Bromley CCG – Another Basic Public Sector Procurement Fraud

This has only at time of writing been picked up by The Bromley Times. A “senior commissioner”, working for the Bromley Clinical Commissioning Group, was jailed last week for two years and three months for defrauding his employer out of £145,000. He had already been convicted of fraud by abuse of position.

According to the Bromley Times report, he was “employed at the CCG from June 2012 via an agency”.  So does someone want to look at the IR35 disguised employment issues around that too?

He has apparently already paid back £93,681 to his former employer, so he obviously didn’t spend his ill-gotten gains on wine, women and fast cars. This is as much as we know about the crime:

During his time there, he was responsible for approving and managing mental health ‘cost per case’ care packages for patients with learning difficulties. An investigation revealed the CCG had received invoices for services that were never delivered”.

Those invoices led to £144,986.70 being paid into Morrow’s bank account. It doesn’t look like the cleverest fraud, to be honest, but yet again we end up asking - how it was allowed to happen? What were the procedures at the CCG? There are basic concepts here around “separation of duties” that every organisation should follow.

You just can’t have the same person holding a budget, approved to order goods and services, and allowed to sign off the invoice, all without another person’s approval or involvement. We don’t know how long this particular fraud went on – maybe it was picked up reasonably quickly. But basic checks on approvals and indeed on checking that whatever was bought was actually provided, would stop this sort of fraud. Yet time and time again we see these cases where it just seems too easy for someone to sign off fake invoices and approve money to go to their own accounts.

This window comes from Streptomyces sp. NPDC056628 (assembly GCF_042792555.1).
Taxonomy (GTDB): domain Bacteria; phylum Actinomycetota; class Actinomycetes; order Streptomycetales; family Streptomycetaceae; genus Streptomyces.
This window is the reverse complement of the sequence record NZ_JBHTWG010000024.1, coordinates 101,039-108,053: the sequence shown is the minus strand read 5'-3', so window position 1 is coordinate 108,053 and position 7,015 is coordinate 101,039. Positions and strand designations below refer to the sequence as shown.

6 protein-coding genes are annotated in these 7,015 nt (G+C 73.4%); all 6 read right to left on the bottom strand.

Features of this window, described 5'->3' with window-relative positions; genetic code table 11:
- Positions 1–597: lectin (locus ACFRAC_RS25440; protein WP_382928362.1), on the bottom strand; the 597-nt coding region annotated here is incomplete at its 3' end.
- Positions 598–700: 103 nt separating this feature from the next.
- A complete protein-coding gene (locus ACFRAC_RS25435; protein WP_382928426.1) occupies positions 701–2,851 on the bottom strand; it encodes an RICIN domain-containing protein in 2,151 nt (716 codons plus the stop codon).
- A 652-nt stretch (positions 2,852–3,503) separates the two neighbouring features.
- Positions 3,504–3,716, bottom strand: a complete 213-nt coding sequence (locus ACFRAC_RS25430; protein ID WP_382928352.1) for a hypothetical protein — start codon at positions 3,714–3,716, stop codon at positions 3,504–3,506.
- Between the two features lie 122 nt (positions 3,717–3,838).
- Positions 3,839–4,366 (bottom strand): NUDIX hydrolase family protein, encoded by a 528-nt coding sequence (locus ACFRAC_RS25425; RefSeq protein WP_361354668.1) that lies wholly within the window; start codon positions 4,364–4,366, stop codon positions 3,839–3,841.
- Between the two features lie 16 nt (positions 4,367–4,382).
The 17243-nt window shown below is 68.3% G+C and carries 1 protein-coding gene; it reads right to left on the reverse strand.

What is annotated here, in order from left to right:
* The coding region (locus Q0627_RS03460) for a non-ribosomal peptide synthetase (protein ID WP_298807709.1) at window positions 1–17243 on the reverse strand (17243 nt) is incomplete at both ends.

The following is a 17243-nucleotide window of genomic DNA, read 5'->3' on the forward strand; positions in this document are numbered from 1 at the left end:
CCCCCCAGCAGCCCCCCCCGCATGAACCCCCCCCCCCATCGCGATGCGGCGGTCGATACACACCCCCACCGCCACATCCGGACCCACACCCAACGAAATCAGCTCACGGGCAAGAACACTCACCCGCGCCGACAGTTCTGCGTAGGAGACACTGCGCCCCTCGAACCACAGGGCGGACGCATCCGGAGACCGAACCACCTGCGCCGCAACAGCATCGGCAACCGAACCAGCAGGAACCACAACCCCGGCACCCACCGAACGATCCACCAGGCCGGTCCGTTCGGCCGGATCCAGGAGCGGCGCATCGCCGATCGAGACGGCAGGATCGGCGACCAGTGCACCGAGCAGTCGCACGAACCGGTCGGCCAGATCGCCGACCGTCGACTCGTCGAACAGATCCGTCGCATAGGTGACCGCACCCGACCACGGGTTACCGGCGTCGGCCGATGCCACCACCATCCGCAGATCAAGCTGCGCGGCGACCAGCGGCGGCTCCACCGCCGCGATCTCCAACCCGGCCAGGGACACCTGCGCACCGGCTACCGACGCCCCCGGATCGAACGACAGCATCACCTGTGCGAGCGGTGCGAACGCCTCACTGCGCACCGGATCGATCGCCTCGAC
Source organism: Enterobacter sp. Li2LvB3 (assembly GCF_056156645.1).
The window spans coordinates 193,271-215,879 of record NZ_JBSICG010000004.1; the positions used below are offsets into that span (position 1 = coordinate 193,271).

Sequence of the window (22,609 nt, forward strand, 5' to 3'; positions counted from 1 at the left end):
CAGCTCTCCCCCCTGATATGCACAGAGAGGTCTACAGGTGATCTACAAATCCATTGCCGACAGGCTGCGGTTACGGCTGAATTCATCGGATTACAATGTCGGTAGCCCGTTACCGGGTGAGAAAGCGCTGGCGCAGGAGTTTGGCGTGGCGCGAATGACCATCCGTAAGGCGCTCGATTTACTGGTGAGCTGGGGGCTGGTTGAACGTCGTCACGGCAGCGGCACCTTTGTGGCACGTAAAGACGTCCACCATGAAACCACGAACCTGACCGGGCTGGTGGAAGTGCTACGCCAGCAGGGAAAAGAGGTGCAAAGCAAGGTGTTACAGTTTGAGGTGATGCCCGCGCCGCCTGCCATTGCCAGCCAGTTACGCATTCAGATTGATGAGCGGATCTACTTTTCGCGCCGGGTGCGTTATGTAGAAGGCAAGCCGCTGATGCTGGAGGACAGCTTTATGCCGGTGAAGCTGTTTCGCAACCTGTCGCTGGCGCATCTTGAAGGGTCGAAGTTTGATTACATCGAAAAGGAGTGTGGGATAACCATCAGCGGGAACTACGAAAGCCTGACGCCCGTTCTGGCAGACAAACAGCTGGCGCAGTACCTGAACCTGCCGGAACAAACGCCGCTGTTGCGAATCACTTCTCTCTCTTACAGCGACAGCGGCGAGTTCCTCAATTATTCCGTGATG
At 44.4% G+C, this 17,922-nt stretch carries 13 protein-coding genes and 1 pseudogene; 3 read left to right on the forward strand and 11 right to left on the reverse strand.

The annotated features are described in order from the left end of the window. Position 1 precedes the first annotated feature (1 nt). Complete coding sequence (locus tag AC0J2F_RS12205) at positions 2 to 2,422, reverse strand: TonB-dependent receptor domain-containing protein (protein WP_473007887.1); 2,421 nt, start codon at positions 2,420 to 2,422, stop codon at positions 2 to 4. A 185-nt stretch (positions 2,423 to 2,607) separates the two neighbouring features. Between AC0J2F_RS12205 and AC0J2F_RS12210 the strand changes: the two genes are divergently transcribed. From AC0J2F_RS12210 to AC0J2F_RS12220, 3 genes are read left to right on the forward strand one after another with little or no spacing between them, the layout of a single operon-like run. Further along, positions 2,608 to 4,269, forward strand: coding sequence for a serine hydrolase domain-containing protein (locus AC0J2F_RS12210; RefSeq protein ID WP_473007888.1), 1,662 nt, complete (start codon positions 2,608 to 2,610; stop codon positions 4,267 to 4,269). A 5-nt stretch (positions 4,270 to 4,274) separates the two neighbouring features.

Now it is possible that Morrow was faking another approver’s signature too - that is an issue and someone who is that devious can execute a fraud even if you have decent processes in place.  Or it may just be that the processes were lax. If it was the latter, then I would fire the Finance Head of the organisation as well. If they allow such lousy processes to exist, whether or not it ends up in fraud really, then they should not be in that role.

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First Voice

  1. RJ:

    From the NHS Protect website:

    “The investigation began after Bromley CCG identified a potential fraud through its monthly financial reporting controls and notified the LCFS of a concern about Morrow on 6th May 2014, in respect of invoices for its Mental Health and Learning Disability Services. The Finance department had spotted a suspicious invoice from Choice and Independence Care Solutions Ltd and conducted further investigations, establishing that the company was registered to Morrow’s home address and a former address. The invoice was waiting for payment, and yet related to a patient whom Morrow had previously advised them was already discharged (and therefore not incurring these costs).

    The investigation uncovered links between Morrow and a second company, Blue Gale Ltd, that was also invoicing the CCG for delivery of care packages. Morrow had a sign off limit of £10,000 and all of the invoices from these two companies were just under that amount, so Morrow could authorise them himself.”

    Looks like a bit of a foolish but simple fraud but why did a contractor have a sign-off limit at all and why was he allowed to set up suppliers himself without any checks on their validity? Still lots of questions for the management.

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